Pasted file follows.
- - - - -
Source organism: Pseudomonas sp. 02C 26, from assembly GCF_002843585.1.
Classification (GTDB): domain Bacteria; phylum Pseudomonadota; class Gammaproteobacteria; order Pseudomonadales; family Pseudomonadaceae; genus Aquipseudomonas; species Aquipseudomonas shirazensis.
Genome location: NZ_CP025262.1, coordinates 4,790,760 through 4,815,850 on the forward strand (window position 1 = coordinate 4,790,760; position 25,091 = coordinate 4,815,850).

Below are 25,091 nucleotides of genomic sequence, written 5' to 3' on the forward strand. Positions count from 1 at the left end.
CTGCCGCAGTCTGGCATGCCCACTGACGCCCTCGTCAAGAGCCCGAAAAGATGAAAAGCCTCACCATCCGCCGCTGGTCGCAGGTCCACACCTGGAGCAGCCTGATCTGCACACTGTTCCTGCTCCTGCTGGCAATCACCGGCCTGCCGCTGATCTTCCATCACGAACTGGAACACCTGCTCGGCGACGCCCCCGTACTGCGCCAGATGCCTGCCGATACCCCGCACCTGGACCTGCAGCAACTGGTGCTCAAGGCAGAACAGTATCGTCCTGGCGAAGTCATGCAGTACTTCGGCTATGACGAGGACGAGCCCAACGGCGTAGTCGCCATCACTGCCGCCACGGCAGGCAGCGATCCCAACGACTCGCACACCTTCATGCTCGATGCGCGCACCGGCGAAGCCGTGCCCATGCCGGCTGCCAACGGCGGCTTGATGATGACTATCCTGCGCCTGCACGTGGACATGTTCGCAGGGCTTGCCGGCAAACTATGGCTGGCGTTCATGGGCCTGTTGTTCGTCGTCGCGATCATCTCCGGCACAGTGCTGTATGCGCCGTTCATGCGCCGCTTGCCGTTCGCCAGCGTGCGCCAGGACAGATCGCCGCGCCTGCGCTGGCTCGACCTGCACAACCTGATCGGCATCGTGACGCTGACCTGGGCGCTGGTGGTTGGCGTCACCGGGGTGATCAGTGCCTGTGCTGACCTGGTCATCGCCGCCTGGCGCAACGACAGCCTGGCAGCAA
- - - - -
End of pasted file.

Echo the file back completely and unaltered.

Source organism: Pseudomonas sp. 02C 26, from assembly GCF_002843585.1.
Classification (GTDB): domain Bacteria; phylum Pseudomonadota; class Gammaproteobacteria; order Pseudomonadales; family Pseudomonadaceae; genus Aquipseudomonas; species Aquipseudomonas shirazensis.
Genome location: NZ_CP025262.1, coordinates 4,790,760 through 4,815,850 on the forward strand (window position 1 = coordinate 4,790,760; position 25,091 = coordinate 4,815,850).

Below are 25,091 nucleotides of genomic sequence, written 5' to 3' on the forward strand. Positions count from 1 at the left end.
CTGCCGCAGTCTGGCATGCCCACTGACGCCCTCGTCAAGAGCCCGAAAAGATGAAAAGCCTCACCATCCGCCGCTGGTCGCAGGTCCACACCTGGAGCAGCCTGATCTGCACACTGTTCCTGCTCCTGCTGGCAATCACCGGCCTGCCGCTGATCTTCCATCACGAACTGGAACACCTGCTCGGCGACGCCCCCGTACTGCGCCAGATGCCTGCCGATACCCCGCACCTGGACCTGCAGCAACTGGTGCTCAAGGCAGAACAGTATCGTCCTGGCGAAGTCATGCAGTACTTCGGCTATGACGAGGACGAGCCCAACGGCGTAGTCGCCATCACTGCCGCCACGGCAGGCAGCGATCCCAACGACTCGCACACCTTCATGCTCGATGCGCGCACCGGCGAAGCCGTGCCCATGCCGGCTGCCAACGGCGGCTTGATGATGACTATCCTGCGCCTGCACGTGGACATGTTCGCAGGGCTTGCCGGCAAACTATGGCTGGCGTTCATGGGCCTGTTGTTCGTCGTCGCGATCATCTCCGGCACAGTGCTGTATGCGCCGTTCATGCGCCGCTTGCCGTTCGCCAGCGTGCGCCAGGACAGATCGCCGCGCCTGCGCTGGCTCGACCTGCACAACCTGATCGGCATCGTGACGCTGACCTGGGCGCTGGTGGTTGGCGTCACCGGGGTGATCAGTGCCTGTGCTGACCTGGTCATCGCCGCCTGGCGCAACGACAGCCTGGCAGCAA